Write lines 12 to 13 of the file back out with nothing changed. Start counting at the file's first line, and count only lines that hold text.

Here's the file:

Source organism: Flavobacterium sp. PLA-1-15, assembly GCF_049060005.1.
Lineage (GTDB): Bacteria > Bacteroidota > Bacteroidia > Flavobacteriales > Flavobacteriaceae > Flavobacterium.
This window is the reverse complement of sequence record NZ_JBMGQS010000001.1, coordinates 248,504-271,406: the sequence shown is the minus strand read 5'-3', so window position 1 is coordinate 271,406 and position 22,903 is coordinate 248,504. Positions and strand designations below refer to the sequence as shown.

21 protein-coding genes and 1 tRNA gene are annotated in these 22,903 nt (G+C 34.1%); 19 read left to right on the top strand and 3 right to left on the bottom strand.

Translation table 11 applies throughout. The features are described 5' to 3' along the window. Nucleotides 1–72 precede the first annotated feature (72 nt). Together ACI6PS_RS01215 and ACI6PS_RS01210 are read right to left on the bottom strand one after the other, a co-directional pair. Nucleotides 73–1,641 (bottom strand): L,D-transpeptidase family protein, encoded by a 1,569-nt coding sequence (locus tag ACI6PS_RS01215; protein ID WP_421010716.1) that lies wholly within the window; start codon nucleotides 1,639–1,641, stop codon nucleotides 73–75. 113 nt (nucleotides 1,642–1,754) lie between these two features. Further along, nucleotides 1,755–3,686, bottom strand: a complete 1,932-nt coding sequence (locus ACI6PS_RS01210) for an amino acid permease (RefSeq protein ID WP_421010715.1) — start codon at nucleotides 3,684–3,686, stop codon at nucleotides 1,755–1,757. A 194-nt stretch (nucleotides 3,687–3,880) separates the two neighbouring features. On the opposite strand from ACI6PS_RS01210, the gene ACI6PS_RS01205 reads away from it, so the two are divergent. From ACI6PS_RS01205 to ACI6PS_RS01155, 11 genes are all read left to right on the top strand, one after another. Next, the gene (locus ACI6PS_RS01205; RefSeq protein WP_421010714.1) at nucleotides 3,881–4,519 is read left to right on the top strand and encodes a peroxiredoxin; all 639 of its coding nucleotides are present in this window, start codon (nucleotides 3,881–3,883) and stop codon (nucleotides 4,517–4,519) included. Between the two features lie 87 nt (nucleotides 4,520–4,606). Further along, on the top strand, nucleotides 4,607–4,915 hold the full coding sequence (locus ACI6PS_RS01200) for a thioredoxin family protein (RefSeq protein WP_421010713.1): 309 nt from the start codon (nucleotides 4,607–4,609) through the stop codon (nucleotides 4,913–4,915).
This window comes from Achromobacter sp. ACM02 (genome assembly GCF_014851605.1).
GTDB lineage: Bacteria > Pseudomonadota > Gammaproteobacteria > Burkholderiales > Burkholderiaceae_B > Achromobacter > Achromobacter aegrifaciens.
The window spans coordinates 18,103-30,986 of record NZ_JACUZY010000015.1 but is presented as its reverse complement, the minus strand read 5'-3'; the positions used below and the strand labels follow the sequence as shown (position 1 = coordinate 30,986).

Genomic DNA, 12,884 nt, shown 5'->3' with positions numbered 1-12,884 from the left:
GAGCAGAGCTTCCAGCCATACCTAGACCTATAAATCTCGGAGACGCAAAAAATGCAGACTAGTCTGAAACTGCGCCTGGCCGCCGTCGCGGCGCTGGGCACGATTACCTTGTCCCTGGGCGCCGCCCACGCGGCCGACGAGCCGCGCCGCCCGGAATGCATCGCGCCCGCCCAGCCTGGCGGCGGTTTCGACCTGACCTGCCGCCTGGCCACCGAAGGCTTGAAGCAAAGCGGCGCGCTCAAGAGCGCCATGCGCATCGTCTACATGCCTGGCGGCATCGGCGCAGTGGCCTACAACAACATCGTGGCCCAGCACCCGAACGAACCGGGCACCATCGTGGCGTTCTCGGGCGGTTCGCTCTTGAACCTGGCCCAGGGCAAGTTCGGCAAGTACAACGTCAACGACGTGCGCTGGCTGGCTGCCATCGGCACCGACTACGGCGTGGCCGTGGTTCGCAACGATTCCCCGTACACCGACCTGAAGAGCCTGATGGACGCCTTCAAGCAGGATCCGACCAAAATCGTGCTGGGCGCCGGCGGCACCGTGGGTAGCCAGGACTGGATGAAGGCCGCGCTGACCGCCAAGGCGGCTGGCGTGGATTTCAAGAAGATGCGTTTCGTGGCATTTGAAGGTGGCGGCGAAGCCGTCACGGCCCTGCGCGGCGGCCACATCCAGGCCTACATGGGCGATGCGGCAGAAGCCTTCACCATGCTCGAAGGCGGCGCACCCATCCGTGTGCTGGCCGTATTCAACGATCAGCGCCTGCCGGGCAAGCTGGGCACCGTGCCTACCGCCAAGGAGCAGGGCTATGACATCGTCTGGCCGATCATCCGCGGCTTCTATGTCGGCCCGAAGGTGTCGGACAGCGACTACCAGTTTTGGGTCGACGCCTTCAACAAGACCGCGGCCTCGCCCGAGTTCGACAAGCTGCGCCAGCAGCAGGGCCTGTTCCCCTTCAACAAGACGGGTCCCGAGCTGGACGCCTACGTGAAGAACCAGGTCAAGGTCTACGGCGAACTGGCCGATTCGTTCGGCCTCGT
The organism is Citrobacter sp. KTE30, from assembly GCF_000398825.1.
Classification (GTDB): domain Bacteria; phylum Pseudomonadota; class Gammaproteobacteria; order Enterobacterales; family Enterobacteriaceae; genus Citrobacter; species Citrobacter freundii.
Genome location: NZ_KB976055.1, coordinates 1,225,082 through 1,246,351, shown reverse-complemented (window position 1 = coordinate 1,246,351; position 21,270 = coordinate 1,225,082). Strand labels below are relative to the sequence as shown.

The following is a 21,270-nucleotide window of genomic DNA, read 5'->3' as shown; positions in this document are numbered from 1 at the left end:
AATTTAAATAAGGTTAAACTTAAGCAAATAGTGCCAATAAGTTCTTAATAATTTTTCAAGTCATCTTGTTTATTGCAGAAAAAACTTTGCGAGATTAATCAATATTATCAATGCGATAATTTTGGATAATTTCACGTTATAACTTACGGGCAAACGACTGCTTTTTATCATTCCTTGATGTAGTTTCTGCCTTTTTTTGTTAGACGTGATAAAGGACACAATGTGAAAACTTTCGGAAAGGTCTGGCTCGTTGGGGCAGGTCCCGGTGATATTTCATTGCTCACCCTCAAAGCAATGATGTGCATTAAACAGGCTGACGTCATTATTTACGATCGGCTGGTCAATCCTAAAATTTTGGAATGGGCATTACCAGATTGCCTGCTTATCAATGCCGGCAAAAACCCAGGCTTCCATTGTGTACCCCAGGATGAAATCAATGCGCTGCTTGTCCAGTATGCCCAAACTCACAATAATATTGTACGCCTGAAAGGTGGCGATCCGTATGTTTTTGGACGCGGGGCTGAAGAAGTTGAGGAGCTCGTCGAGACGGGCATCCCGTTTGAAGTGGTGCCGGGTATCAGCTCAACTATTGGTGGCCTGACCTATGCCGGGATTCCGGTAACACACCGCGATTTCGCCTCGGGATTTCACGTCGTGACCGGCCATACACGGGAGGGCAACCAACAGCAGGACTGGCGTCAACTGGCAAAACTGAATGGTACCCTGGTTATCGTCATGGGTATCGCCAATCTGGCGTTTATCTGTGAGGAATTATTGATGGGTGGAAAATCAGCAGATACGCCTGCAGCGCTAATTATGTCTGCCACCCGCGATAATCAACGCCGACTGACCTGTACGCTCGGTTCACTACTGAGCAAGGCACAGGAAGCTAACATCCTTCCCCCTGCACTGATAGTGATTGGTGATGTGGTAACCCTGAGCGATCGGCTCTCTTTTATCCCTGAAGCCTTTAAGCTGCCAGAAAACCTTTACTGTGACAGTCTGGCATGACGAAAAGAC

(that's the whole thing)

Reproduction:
Classification (GTDB): domain Bacteria; phylum Pseudomonadota; class Gammaproteobacteria; order Enterobacterales; family Enterobacteriaceae; genus Citrobacter; species Citrobacter freundii.
Genome location: NZ_KB976055.1, coordinates 1,225,082 through 1,246,351, shown reverse-complemented (window position 1 = coordinate 1,246,351; position 21,270 = coordinate 1,225,082). Strand labels below are relative to the sequence as shown.